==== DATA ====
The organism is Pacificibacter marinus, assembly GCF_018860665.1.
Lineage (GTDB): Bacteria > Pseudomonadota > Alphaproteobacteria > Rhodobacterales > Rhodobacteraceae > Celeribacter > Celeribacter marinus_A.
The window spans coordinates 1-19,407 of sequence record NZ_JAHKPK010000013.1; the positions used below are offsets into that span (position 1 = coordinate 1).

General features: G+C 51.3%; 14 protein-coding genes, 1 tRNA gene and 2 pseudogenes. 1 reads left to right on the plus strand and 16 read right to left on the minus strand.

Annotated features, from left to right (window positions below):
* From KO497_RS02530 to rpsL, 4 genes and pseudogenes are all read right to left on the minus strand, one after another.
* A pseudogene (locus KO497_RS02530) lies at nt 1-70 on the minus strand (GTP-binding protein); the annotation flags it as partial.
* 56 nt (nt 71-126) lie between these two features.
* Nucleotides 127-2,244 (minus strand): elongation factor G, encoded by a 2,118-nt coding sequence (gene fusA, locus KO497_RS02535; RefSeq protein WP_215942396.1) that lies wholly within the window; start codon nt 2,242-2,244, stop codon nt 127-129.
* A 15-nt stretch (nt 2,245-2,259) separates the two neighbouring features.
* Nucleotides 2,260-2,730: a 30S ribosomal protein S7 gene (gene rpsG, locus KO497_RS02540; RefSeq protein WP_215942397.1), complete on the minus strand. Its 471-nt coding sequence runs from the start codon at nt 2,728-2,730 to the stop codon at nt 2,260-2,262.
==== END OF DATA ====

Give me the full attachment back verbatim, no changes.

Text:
The organism is Pacificibacter marinus, assembly GCF_018860665.1.
Lineage (GTDB): Bacteria > Pseudomonadota > Alphaproteobacteria > Rhodobacterales > Rhodobacteraceae > Celeribacter > Celeribacter marinus_A.
The window spans coordinates 1-19,407 of sequence record NZ_JAHKPK010000013.1; the positions used below are offsets into that span (position 1 = coordinate 1).

General features: G+C 51.3%; 14 protein-coding genes, 1 tRNA gene and 2 pseudogenes. 1 reads left to right on the plus strand and 16 read right to left on the minus strand.

Annotated features, from left to right (window positions below):
* From KO497_RS02530 to rpsL, 4 genes and pseudogenes are all read right to left on the minus strand, one after another.
* A pseudogene (locus KO497_RS02530) lies at nt 1-70 on the minus strand (GTP-binding protein); the annotation flags it as partial.
* 56 nt (nt 71-126) lie between these two features.
* Nucleotides 127-2,244 (minus strand): elongation factor G, encoded by a 2,118-nt coding sequence (gene fusA, locus KO497_RS02535; RefSeq protein WP_215942396.1) that lies wholly within the window; start codon nt 2,242-2,244, stop codon nt 127-129.
* A 15-nt stretch (nt 2,245-2,259) separates the two neighbouring features.
* Nucleotides 2,260-2,730: a 30S ribosomal protein S7 gene (gene rpsG, locus KO497_RS02540; RefSeq protein WP_215942397.1), complete on the minus strand. Its 471-nt coding sequence runs from the start codon at nt 2,728-2,730 to the stop codon at nt 2,260-2,262.